Normally I'd have a photo of the vase in it's new home or filled with a candle or something...but disaster struck.  I was planning on cleaning it up and using it as my new makeup brush and eyeliner holder.  I filled it part way with clear glass beads and was sorting out the rest of my beads when--out of the blue--the sucker cracked.  It popped right at the defect.  Luckily it stayed in one piece--the paint may have helped.  But the moral of the story is: don't buy glass with defects.  Fortunately I'm only out a dollar and some spray paint. But now I know that this method will work to create relatively straight and crisp stripes.  I just need to find the perfect vase to try it again. 

Friday, July 12, 2013

Fun Foam Impression Stamps

Fun Foam Stamps Part 3 (see part 1 and part 2)?  I could make stamps out of foam all day.... :)  But these are a bit different.  They require you to make an impression in the foam and printing the background instead of the foreground.  Fun foam works great for these kinds of stamps because you can use a simple ballpoint pen to create an impression.  I drew a wood grain on one and a simple vine on the other.  I then trimmed the foam and glued it to a piece of cardboard using tacky glue.

After a quick testing, I knew these would work great as backgrounds.  I can't wait to test out the wood grain with some brown ink (unfortunately I didn't have any--so I went with green).

I created a blank/just because card using the vines, and a thank you card out of the wood grain by stamping a leaf overtop and layering it with a cute house stamp.

These have a ton of potential for all kinds of designs.  These were a great proof of concept--I can't wait to think of a more elaborate design to try out next.

Wednesday, July 10, 2013

As Seen on Pinterest: DIY Shower Cleaner

DIY shower cleaner made with vinegar and Dawn has been floating around Pinterest since it's early days.  I first tried it out last year when Pins recommended using it in a spray bottle and some recommended warming the vinegar in the microwave and using it hot when you cleaned.  I'm convinced the hot vinegar was mostly to help keep the mixture liquid enough for a spray bottle. When I tried the spray bottle version, I had to thin it down with 2 parts vinegar to 1 part Dawn to get it to come out of my spray bottle at all, and then the spray bottle was clogged with Dawn by the next time I wanted to use it.  However, it did work to clean my shower--it just stunk strongly of vinegar.  So when I saw the version using a dish scrubbing wand--I knew they had a good idea.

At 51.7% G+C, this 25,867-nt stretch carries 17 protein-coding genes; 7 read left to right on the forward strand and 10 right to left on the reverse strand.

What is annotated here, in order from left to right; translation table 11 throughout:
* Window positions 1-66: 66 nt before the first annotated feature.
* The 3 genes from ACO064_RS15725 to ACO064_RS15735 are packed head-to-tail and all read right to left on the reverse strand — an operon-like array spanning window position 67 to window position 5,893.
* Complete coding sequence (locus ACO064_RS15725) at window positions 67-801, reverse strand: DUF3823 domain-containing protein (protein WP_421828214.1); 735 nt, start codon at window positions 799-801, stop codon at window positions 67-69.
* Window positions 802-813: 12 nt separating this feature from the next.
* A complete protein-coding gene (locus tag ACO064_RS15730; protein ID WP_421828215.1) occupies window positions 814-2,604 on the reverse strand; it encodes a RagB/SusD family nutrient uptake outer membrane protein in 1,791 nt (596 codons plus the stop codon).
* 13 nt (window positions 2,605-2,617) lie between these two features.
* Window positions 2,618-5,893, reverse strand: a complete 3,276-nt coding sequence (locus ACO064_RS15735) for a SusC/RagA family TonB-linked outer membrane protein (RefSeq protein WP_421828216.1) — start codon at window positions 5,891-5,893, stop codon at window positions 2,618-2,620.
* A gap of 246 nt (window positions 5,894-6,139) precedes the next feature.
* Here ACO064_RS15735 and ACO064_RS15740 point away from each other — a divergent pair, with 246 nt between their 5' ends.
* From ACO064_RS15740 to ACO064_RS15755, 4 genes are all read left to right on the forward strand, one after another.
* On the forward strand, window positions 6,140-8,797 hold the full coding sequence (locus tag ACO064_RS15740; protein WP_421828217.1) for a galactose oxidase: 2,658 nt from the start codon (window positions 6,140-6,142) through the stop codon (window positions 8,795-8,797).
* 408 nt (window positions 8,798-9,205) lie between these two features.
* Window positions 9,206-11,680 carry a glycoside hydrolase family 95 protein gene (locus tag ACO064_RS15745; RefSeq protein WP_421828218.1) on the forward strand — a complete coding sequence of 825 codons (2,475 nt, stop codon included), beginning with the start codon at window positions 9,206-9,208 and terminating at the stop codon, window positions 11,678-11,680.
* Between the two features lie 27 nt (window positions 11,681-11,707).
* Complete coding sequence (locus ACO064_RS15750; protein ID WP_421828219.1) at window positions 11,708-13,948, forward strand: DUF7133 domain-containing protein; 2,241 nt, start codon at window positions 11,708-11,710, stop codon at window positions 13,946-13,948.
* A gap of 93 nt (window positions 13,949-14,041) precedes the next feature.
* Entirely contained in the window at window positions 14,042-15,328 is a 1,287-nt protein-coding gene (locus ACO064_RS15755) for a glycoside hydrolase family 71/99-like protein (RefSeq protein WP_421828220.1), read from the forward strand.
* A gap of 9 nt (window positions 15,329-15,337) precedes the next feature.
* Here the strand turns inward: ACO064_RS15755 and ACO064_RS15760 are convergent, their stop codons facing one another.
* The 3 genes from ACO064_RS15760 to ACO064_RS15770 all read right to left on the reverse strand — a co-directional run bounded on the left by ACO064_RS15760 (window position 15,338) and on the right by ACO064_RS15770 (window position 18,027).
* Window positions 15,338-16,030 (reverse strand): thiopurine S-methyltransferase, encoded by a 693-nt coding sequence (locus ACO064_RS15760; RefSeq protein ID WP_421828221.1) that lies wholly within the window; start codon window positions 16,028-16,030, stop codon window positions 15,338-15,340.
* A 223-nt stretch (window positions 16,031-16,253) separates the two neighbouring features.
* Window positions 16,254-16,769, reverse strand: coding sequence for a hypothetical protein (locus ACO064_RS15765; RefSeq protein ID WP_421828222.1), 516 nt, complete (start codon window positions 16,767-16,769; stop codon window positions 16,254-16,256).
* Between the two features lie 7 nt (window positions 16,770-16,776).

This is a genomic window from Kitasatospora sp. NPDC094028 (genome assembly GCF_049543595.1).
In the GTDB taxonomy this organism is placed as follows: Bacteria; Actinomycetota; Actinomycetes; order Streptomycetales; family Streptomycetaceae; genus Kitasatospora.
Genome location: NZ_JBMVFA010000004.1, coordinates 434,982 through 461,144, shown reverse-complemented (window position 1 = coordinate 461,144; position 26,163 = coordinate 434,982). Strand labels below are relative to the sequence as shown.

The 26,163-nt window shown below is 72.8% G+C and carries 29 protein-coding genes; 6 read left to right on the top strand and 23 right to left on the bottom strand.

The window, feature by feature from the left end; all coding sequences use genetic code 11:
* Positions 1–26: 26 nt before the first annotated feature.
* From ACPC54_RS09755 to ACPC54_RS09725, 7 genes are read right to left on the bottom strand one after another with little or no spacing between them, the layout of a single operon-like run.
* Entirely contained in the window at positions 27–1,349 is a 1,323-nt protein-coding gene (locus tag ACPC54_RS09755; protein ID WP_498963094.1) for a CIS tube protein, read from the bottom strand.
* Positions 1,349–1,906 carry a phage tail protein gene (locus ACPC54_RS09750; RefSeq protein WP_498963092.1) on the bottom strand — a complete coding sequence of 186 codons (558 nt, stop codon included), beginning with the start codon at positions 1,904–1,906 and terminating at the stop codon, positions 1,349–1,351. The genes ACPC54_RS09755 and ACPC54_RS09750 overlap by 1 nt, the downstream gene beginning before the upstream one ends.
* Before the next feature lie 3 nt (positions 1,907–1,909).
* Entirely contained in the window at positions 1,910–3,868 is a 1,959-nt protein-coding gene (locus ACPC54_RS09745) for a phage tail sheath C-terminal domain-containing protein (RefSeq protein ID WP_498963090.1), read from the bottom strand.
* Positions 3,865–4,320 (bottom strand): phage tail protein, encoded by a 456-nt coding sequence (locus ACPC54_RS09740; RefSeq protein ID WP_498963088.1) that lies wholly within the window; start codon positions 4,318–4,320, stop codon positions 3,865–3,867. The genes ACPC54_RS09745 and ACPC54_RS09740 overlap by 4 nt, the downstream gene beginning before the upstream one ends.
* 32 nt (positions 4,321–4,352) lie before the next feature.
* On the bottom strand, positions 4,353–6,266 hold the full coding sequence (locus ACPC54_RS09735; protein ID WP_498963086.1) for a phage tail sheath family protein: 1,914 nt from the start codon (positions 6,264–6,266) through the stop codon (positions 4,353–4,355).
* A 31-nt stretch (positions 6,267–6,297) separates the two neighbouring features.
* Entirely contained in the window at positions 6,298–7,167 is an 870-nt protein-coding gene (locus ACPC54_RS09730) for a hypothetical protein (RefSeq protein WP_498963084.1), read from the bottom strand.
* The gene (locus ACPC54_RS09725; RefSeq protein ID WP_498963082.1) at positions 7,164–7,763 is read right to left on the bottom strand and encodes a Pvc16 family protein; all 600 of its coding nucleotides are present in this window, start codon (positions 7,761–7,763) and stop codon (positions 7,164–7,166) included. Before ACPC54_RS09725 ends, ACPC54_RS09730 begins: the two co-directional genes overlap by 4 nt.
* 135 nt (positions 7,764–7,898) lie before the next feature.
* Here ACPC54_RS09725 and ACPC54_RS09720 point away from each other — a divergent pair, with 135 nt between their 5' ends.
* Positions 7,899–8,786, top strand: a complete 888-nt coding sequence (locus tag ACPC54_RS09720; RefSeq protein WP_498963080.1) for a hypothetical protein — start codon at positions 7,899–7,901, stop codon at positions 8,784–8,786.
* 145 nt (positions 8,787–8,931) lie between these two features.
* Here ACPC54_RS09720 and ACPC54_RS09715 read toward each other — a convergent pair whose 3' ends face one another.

I filled my dishwand with 1 part (or halfway) of Dawn Ultra (the standard blue stuff--the old regular Dawn has actually gotten hard to find). Make sure you use a blue scrubber and not a green one--the green scrubbers can scratch surfaces.

Then I filled up the other half with vinegar.  Leave a little room in the wand so that you can shake the mixture up (I filled mine a bit full).

Once mixed, it will be light blue, and ready to clean! Just like the first time I tried this out, it worked to clean my shower about as well as the good store bought cleaners.  The wand method makes it a lot easier to scrub while applying and doesn't have the strong vinegar smell that my spray bottle version did.  

Now for the embarrassing picture of my dirty shower.  I scrubbed for just a couple of minutes and turned on the shower to rinse the soap away.  Worked like a charm!  Once you've invested in the wand, it becomes a fraction of the cost of most shower cleaners and is more effective than a lot of them (and probably less toxic too).  This is one Pinterest DIY that's exactly as stated!

Monday, July 8, 2013

Quick Craft: Washi Tape Tea Lights

This is one of those crafts that when you see it, you think, "Well, why the heck didn't I think of that?"  It's super simple and super cute.  All you need is a roll of washi tape and some tea lights.  Washi tape seems to be all the rage in crafting these days.  It's basically designer masking tape.  Washi is the name for a decorative paper in Japanese.  This washi, or decorated paper tape, can be used for all kinds of crafting.  Because it is so popular, it's been a bit spendy.  But more and more American companies are making their own versions of this type of tape.  I was lucky enough to pick up a few rolls at Big Lots (3 rolls for $3).  So now I've been looking for fun things to do with it.  These decorated tea lights were the perfect project.